• @mott555 said:

    Then I dive in and without exception find that <random class here> is sealed and has very few events or properties and can't do <seemingly minor, trivial addition>. Asking the library's vendor to change it is out of the question since we need this now, not in two years. So I spend a couple days to a week reverse-engineering the class and creating a similar class with identical behavior so we can add <seemingly minor, trivial addition>. Eventually I learned to just write everything from scratch at the start rather than depend on that library, except where absolutely necessary.

    This is basically the non-WTF reason why NIH will never die. Because requirements are never quite compatible.

    Still, it would be nice to eliminate as much of the braindead stuff like snoofle found. Of course, the trick is distinguishing between the two cases. This often takes some creative thinking, which is pretty difficult. It can be really difficult to see ways around the obvious, especially when the status quo (or obvious solution) gets stuck in your mind.



  • @Xyro said:

    DKIWIE Syndrome ("Didn't Know It Was Invented Elsewhere").
     

    Your acronym wasn't good enough, so I made my own called DIKWIED

     



  • @Xyro said:

    Not even a powerful NIH cure can combat the unfortunate effects of DKIWIE Syndrome ("Didn't Know It Was Invented Elsewhere").

    Surely far worse is not even bothering to perform some basic googling to determine whether someone might not have encountered the same problem before.

    Perhaps we should call that...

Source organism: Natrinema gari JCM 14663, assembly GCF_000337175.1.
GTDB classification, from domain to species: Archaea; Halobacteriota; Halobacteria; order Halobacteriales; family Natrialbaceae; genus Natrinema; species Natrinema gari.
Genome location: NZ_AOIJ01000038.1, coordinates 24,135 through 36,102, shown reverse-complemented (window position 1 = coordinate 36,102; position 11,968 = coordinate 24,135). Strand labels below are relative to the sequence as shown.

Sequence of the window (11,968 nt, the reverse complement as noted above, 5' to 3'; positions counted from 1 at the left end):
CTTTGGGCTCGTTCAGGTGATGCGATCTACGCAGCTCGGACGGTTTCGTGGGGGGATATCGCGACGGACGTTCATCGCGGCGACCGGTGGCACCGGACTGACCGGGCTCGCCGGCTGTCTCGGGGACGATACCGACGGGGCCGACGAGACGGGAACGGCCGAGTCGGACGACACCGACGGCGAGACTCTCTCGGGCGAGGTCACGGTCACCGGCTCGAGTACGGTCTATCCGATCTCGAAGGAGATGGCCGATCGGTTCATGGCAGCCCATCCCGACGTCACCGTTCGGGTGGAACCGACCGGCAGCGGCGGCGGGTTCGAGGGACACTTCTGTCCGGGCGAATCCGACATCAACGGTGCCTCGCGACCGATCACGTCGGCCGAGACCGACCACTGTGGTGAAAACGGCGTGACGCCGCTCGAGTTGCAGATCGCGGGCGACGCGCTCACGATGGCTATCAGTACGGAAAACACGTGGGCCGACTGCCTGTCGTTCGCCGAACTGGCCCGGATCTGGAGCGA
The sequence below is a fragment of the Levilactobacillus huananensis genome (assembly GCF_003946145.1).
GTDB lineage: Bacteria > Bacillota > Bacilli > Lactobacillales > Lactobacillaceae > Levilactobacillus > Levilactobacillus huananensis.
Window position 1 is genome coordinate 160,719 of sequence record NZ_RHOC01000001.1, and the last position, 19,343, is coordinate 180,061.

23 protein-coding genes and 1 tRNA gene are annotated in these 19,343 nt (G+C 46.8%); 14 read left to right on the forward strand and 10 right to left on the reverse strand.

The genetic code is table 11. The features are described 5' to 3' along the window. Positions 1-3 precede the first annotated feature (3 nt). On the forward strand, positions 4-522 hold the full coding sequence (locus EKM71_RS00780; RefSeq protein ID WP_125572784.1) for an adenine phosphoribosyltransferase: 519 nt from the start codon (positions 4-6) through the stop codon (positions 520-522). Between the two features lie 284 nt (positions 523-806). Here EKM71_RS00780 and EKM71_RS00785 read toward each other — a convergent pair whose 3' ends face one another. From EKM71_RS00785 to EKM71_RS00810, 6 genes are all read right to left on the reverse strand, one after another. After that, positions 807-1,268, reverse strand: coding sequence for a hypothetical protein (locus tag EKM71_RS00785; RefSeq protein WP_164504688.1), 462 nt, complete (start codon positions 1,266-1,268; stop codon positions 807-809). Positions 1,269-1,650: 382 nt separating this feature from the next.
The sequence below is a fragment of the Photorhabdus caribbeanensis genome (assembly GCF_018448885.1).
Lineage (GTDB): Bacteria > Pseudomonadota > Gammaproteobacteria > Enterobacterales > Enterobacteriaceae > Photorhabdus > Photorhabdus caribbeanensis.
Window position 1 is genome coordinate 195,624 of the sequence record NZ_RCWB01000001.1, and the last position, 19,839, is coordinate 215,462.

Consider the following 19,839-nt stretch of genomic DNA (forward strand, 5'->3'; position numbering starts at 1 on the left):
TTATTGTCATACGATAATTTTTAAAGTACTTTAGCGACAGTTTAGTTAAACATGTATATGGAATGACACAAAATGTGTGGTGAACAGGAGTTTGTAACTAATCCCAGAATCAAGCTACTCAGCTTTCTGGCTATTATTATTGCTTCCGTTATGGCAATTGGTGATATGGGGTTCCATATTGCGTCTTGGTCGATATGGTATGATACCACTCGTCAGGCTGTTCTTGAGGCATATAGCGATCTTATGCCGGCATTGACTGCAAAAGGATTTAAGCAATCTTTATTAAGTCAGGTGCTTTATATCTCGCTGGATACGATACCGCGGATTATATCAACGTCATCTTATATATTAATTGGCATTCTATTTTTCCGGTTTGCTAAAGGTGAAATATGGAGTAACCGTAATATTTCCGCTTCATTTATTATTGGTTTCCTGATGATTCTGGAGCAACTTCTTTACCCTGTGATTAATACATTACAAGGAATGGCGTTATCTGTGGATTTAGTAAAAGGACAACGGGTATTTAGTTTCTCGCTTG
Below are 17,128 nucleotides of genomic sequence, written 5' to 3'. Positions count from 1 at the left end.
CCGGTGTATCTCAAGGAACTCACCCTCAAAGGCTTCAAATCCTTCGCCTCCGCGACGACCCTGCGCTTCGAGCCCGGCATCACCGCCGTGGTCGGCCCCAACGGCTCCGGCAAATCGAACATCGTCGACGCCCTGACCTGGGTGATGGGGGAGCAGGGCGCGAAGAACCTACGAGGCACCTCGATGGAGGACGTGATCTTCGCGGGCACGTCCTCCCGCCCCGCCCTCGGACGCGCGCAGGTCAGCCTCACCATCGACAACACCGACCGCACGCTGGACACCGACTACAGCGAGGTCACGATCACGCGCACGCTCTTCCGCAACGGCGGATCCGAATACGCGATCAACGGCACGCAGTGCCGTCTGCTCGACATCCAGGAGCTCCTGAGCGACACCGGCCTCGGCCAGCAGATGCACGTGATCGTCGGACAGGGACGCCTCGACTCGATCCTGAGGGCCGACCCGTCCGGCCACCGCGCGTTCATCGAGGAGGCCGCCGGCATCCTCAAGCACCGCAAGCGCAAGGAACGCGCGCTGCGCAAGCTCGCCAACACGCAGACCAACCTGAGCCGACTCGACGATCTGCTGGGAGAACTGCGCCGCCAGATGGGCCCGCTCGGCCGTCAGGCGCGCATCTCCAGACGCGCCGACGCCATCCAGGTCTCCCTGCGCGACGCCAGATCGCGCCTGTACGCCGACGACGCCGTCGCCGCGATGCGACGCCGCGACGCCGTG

Pedantic DKIWIE Syndrome.



  • @mott555 said:

    I have to reinvent the wheel all the time where I work. Though it usually goes like this:

    Manager: Hey, can we make our product do this?

    Me: Yeah, of course! There's <random class here> in the library we use, I'll just reference that and it'll be done soon.

    One hour of coding and testing later:

    Me: Here it is, check it out.

    Manager: Sweet! Looks good, but can we make it do <seemingly minor, trivial addition> as well?

    Then I dive in and without exception find that <random class here> is sealed and has very few events or properties and can't do <seemingly minor, trivial addition>. Asking the library's vendor to change it is out of the question since we need this now, not in two years. So I spend a couple days to a week reverse-engineering the class and creating a similar class with identical behavior so we can add <seemingly minor, trivial addition>. Eventually I learned to just write everything from scratch at the start rather than depend on that library, except where absolutely necessary.

    Ugh!  Sealed classes are TRWTF, for precisely that reason.

     



  •  You know how sometimes you need to warn other drivers when you're about to make a turn? Well I came up with this awesome system using lights to alert the guy behind me. I drilled two holes at the back of the car and installed a LED in each one (sealed with a glue gun to keep it watertight). Then I ran wires through the car frame (major pain in the ass) which ended up at two switches on the dashboard. I also added a little plastic cup thing to hold the 9V battery for the lights. Then every time I wanted to turn I'd just flip the appropriate switch to turn on a light. 

    After a while though this became kinda of a problem cause I needed the light at the back to blink for greater visibility and flipping the switch on and off while turning was a major pain. So what I did was add a pad at each side of the driver seat and placed a pressure pad on each one (all you need is tinfoil and paper!) to control each of the light. Then when I had to turn I'd just lean to the side and then rock back and forth to make the light blink.

    I'm currently thinking of patenting my system.



  • @orange_robot said:

    NIH will persist for as long as companies will insist on hiring developers who enjoy coding more than reading documentation.